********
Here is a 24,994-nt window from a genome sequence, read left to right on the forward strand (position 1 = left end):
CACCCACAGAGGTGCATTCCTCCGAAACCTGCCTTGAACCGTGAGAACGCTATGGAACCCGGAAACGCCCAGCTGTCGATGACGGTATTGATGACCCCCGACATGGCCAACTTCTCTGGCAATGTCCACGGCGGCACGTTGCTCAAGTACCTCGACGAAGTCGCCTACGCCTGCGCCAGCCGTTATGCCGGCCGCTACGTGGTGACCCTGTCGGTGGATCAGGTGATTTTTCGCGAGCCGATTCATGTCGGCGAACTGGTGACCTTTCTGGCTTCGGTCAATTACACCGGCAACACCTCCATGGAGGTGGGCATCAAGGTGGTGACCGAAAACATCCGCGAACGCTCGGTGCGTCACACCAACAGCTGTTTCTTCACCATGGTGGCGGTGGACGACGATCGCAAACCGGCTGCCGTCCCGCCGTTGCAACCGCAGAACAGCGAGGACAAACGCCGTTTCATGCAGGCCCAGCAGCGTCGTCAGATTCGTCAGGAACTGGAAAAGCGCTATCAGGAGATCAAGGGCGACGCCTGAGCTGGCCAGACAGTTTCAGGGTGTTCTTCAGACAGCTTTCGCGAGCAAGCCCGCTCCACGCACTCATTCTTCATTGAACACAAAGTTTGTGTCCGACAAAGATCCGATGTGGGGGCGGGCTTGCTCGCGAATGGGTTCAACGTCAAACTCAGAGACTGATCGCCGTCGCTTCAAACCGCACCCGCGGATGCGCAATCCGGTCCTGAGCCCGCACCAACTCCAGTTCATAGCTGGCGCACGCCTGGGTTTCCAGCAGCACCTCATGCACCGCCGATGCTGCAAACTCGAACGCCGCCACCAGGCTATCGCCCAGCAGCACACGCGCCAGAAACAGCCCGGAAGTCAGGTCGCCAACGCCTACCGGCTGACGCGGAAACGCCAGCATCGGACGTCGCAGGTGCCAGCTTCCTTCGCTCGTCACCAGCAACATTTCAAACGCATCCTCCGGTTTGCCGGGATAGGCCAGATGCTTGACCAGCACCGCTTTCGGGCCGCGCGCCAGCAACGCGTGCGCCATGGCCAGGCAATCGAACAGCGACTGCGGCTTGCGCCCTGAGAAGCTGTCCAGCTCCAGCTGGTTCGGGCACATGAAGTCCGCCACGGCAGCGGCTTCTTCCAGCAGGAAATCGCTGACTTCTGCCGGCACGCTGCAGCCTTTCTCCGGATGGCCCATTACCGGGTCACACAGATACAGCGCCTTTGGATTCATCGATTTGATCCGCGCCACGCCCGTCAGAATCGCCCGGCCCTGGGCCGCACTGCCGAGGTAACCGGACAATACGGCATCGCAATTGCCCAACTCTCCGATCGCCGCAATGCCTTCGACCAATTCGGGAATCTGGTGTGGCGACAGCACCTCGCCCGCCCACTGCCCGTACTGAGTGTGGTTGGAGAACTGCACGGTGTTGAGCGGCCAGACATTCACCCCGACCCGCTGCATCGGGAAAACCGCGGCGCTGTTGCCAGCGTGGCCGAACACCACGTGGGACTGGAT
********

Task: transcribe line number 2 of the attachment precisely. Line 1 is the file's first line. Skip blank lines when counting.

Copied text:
CACCCACAGAGGTGCATTCCTCCGAAACCTGCCTTGAACCGTGAGAACGCTATGGAACCCGGAAACGCCCAGCTGTCGATGACGGTATTGATGACCCCCGACATGGCCAACTTCTCTGGCAATGTCCACGGCGGCACGTTGCTCAAGTACCTCGACGAAGTCGCCTACGCCTGCGCCAGCCGTTATGCCGGCCGCTACGTGGTGACCCTGTCGGTGGATCAGGTGATTTTTCGCGAGCCGATTCATGTCGGCGAACTGGTGACCTTTCTGGCTTCGGTCAATTACACCGGCAACACCTCCATGGAGGTGGGCATCAAGGTGGTGACCGAAAACATCCGCGAACGCTCGGTGCGTCACACCAACAGCTGTTTCTTCACCATGGTGGCGGTGGACGACGATCGCAAACCGGCTGCCGTCCCGCCGTTGCAACCGCAGAACAGCGAGGACAAACGCCGTTTCATGCAGGCCCAGCAGCGTCGTCAGATTCGTCAGGAACTGGAAAAGCGCTATCAGGAGATCAAGGGCGACGCCTGAGCTGGCCAGACAGTTTCAGGGTGTTCTTCAGACAGCTTTCGCGAGCAAGCCCGCTCCACGCACTCATTCTTCATTGAACACAAAGTTTGTGTCCGACAAAGATCCGATGTGGGGGCGGGCTTGCTCGCGAATGGGTTCAACGTCAAACTCAGAGACTGATCGCCGTCGCTTCAAACCGCACCCGCGGATGCGCAATCCGGTCCTGAGCCCGCACCAACTCCAGTTCATAGCTGGCGCACGCCTGGGTTTCCAGCAGCACCTCATGCACCGCCGATGCTGCAAACTCGAACGCCGCCACCAGGCTATCGCCCAGCAGCACACGCGCCAGAAACAGCCCGGAAGTCAGGTCGCCAACGCCTACCGGCTGACGCGGAAACGCCAGCATCGGACGTCGCAGGTGCCAGCTTCCTTCGCTCGTCACCAGCAACATTTCAAACGCATCCTCCGGTTTGCCGGGATAGGCCAGATGCTTGACCAGCACCGCTTTCGGGCCGCGCGCCAGCAACGCGTGCGCCATGGCCAGGCAATCGAACAGCGACTGCGGCTTGCGCCCTGAGAAGCTGTCCAGCTCCAGCTGGTTCGGGCACATGAAGTCCGCCACGGCAGCGGCTTCTTCCAGCAGGAAATCGCTGACTTCTGCCGGCACGCTGCAGCCTTTCTCCGGATGGCCCATTACCGGGTCACACAGATACAGCGCCTTTGGATTCATCGATTTGATCCGCGCCACGCCCGTCAGAATCGCCCGGCCCTGGGCCGCACTGCCGAGGTAACCGGACAATACGGCATCGCAATTGCCCAACTCTCCGATCGCCGCAATGCCTTCGACCAATTCGGGAATCTGGTGTGGCGACAGCACCTCGCCCGCCCACTGCCCGTACTGAGTGTGGTTGGAGAACTGCACGGTGTTGAGCGGCCAGACATTCACCCCGACCCGCTGCATCGGGAAAACCGCGGCGCTGTTGCCAGCGTGGCCGAACACCACGTGGGACTGGAT